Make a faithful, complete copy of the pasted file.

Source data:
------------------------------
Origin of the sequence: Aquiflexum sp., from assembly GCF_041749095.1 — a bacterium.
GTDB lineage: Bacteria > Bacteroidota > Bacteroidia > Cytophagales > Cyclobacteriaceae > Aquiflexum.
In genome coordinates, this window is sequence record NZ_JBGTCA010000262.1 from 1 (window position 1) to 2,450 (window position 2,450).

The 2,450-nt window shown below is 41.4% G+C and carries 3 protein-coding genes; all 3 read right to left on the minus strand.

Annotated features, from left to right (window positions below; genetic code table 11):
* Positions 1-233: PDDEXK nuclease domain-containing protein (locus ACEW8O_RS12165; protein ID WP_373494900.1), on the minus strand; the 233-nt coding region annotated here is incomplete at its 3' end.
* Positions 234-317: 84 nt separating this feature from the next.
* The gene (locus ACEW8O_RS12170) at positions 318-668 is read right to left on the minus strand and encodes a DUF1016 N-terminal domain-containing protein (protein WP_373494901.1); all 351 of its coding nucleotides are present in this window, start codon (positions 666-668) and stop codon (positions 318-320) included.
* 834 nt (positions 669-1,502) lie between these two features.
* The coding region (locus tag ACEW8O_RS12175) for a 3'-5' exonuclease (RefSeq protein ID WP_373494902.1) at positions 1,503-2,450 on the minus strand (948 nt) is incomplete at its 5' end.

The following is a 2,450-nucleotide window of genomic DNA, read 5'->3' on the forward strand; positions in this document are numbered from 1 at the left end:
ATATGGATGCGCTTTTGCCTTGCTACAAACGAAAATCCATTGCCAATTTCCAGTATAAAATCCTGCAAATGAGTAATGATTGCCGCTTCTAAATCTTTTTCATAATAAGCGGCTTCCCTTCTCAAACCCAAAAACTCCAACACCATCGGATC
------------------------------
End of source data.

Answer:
Origin of the sequence: Aquiflexum sp., from assembly GCF_041749095.1 — a bacterium.
GTDB lineage: Bacteria > Bacteroidota > Bacteroidia > Cytophagales > Cyclobacteriaceae > Aquiflexum.
In genome coordinates, this window is sequence record NZ_JBGTCA010000262.1 from 1 (window position 1) to 2,450 (window position 2,450).

The 2,450-nt window shown below is 41.4% G+C and carries 3 protein-coding genes; all 3 read right to left on the minus strand.

Annotated features, from left to right (window positions below; genetic code table 11):
* Positions 1-233: PDDEXK nuclease domain-containing protein (locus ACEW8O_RS12165; protein ID WP_373494900.1), on the minus strand; the 233-nt coding region annotated here is incomplete at its 3' end.
* Positions 234-317: 84 nt separating this feature from the next.
* The gene (locus ACEW8O_RS12170) at positions 318-668 is read right to left on the minus strand and encodes a DUF1016 N-terminal domain-containing protein (protein WP_373494901.1); all 351 of its coding nucleotides are present in this window, start codon (positions 666-668) and stop codon (positions 318-320) included.
* 834 nt (positions 669-1,502) lie between these two features.
* The coding region (locus tag ACEW8O_RS12175) for a 3'-5' exonuclease (RefSeq protein ID WP_373494902.1) at positions 1,503-2,450 on the minus strand (948 nt) is incomplete at its 5' end.

The following is a 2,450-nucleotide window of genomic DNA, read 5'->3' on the forward strand; positions in this document are numbered from 1 at the left end:
ATATGGATGCGCTTTTGCCTTGCTACAAACGAAAATCCATTGCCAATTTCCAGTATAAAATCCTGCAAATGAGTAATGATTGCCGCTTCTAAATCTTTTTCATAATAAGCGGCTTCCCTTCTCAAACCCAAAAACTCCAACACCATCGGATC